Inscribed to the memory of Rev. L.L Langstroth, “Father of American beekeeping,” by his affectionate beneficiaries who, in the remembrance of the service rendered by his persistent and painstaking observations and experiments with the honey bee, his improvements in the hive, and the literary ability shown in the first scientific and popular book on the subject of beekeeping in the United States, gratefully erect this monument.
The 1885-1895 papers of Lorenzo L. Langstroth are located at the American Philosophical Society Library in Philadelphia.
Dadant was born in Vaux-sous-Aubigny, in Haute-Marne, in the Champagne-Ardenne region of France.
In 1863, at age forty-six, he moved to America, with dreams of starting a vineyard. Dadant purchased land on the rolling tallgrass prairie in Hamilton, western Illinois, where he built a simple log house.
After paying for his family to come to America from France and buying a farm, he was penniless. He did not know a word of English, but he was determined to succeed in his new country. When his dreams of being a vintner were not fulfilled, he turned to beekeeping, a hobby he had learned in France.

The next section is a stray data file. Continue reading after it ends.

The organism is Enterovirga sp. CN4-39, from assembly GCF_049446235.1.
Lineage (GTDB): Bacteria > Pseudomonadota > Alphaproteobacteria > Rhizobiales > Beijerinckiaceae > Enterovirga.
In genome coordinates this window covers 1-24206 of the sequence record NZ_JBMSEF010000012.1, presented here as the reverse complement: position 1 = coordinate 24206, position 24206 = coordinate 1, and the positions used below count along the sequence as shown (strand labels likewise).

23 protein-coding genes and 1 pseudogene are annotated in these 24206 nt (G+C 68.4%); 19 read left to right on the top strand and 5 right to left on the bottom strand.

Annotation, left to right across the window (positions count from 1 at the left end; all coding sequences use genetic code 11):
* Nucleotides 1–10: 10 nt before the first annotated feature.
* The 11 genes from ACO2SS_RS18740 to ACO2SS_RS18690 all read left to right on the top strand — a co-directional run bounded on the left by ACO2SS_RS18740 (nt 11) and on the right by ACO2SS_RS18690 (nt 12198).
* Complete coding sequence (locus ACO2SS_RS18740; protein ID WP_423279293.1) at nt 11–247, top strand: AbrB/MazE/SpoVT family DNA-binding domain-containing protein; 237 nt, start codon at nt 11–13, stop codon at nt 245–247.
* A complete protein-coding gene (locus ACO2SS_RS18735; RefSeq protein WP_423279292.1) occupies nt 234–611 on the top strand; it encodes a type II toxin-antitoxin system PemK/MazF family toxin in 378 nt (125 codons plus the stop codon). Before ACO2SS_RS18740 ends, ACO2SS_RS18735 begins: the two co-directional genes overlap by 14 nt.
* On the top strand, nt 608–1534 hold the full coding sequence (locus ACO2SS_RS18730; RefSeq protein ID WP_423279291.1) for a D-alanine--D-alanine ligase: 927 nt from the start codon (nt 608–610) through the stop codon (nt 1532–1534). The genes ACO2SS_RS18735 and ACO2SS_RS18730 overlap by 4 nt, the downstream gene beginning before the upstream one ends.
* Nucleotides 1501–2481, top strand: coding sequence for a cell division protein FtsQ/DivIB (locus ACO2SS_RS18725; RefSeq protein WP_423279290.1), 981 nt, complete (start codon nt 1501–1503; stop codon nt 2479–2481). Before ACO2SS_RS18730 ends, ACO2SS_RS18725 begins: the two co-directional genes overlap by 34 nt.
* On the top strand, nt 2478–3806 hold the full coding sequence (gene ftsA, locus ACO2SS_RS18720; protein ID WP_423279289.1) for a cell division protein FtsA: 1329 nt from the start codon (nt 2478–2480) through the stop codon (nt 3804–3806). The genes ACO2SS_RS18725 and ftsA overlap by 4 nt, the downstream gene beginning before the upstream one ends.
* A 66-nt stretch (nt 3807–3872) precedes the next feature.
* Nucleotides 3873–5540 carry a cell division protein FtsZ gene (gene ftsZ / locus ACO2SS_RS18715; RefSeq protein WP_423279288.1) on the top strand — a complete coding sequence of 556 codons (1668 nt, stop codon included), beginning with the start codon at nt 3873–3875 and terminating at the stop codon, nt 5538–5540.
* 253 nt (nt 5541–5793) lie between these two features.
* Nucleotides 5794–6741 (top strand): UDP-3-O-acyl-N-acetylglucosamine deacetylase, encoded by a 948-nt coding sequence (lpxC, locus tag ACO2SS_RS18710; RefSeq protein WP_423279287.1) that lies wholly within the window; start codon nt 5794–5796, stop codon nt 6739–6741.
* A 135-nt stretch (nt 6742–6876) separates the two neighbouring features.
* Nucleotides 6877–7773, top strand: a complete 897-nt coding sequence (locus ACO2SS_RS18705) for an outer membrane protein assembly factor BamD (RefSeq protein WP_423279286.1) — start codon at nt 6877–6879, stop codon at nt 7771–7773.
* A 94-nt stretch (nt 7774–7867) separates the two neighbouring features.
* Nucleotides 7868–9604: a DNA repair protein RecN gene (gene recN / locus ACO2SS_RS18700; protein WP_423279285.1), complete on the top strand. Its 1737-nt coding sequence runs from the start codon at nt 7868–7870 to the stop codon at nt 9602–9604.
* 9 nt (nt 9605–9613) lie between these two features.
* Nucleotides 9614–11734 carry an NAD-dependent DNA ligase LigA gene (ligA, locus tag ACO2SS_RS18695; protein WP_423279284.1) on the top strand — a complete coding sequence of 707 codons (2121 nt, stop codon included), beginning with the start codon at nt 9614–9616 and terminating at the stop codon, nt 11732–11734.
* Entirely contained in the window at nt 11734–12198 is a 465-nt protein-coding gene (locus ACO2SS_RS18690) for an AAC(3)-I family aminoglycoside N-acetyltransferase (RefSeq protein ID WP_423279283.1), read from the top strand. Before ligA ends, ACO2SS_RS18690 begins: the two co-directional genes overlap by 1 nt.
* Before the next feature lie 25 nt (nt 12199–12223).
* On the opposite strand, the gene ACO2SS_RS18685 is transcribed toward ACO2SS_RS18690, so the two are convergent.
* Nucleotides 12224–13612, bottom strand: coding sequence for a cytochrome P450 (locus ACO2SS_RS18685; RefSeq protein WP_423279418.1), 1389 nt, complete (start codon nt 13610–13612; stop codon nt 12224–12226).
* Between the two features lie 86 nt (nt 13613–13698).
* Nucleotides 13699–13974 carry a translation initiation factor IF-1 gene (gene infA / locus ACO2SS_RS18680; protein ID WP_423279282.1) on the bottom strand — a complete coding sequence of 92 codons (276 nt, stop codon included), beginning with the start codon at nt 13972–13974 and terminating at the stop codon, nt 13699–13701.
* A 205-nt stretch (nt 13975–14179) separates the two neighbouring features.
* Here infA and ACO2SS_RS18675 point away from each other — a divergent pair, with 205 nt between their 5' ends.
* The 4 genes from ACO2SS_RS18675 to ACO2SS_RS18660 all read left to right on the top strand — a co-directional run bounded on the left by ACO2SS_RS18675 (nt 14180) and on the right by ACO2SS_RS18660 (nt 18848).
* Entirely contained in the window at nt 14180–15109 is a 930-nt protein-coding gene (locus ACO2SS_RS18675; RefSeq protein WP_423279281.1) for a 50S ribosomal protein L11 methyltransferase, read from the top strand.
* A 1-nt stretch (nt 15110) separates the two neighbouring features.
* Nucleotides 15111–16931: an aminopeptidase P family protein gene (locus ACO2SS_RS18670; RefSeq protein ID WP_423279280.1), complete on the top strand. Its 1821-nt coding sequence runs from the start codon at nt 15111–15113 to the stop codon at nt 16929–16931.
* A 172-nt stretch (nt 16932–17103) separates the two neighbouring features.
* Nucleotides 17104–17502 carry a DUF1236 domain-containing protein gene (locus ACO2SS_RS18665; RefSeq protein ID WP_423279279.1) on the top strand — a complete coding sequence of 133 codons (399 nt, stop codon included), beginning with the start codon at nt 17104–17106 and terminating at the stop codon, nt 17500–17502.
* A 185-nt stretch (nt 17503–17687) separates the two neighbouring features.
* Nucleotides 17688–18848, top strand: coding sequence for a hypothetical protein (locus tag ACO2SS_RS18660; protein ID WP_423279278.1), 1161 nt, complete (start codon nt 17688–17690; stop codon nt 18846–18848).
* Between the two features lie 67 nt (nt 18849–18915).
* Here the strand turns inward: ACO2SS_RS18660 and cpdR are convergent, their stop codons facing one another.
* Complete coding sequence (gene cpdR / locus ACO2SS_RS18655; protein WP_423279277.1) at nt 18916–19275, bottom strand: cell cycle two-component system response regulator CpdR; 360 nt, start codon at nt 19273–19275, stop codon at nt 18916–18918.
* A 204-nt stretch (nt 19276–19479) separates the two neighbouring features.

Dadant learned English by subscribing to the New York Tribune. While working as a traveling salesman in France he educated himself. As his horse would plod along, Dadant would read the works of the French biologist Jean-Baptiste Lamarck and the theories of the socialist Charles Fourier.
He renounced the Catholic Church and became a socialist. When he moved to America he modeled his beekeeping business on socialist principles by working alongside his employees.
By the end of the American Civil War he had nine colonies of honeybees, and traveled with his young son across the Mississippi River to sell honey and beeswax in a neighboring town. His interest in making quality candles grew from his love and knowledge of beekeeping.
He invented the Dadant bee-hive, which has a 42 × 26.6 cm frame and founded in Hamilton one of the first factory of bee-keeping tools. The Dadant factory is still owned by the Dadant family.